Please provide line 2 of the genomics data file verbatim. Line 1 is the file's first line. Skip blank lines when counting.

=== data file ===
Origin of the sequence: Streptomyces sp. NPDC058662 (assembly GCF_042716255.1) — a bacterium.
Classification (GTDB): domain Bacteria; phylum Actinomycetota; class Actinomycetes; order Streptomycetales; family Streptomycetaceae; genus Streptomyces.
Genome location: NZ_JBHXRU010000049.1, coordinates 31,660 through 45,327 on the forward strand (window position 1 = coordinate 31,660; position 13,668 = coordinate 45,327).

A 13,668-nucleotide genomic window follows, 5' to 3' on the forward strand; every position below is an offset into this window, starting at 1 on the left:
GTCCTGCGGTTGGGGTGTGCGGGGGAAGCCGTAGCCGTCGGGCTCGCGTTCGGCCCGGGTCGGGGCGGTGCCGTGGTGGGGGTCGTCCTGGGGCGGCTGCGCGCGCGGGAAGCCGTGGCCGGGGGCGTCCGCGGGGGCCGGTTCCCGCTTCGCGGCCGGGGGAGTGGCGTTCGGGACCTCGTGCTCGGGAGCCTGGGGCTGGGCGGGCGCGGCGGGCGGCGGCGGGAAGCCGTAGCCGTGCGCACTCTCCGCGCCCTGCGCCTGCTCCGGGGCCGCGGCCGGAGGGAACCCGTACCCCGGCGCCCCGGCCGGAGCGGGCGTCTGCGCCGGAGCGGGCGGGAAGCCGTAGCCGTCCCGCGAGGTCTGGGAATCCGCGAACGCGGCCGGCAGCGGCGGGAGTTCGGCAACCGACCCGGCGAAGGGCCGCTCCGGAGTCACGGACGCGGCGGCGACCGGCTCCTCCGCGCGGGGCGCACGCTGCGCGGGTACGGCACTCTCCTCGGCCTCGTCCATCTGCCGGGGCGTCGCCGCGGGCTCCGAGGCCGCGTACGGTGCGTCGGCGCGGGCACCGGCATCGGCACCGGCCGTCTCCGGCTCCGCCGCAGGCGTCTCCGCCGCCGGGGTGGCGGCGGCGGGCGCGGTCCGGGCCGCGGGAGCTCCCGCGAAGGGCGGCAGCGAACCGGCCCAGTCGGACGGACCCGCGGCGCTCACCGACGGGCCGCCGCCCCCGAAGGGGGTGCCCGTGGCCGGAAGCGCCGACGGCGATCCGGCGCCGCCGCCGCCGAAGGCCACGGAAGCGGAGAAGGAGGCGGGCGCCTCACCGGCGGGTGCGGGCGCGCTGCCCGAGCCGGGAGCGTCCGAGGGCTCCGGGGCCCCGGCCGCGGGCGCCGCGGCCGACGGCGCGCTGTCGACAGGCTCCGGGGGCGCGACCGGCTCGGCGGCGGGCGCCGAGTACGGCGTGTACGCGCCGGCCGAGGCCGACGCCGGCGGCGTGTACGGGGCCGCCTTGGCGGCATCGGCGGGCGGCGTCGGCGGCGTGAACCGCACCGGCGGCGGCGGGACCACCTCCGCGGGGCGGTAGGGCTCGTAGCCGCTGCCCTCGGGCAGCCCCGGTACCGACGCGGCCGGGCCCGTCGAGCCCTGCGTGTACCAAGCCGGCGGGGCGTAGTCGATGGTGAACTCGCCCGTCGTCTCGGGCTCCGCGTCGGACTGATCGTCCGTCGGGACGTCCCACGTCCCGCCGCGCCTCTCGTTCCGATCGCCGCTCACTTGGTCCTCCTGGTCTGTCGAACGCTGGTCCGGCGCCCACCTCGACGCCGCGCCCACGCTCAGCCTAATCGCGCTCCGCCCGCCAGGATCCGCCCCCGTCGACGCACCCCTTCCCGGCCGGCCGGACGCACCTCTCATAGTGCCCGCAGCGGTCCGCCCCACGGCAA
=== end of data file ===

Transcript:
Classification (GTDB): domain Bacteria; phylum Actinomycetota; class Actinomycetes; order Streptomycetales; family Streptomycetaceae; genus Streptomyces.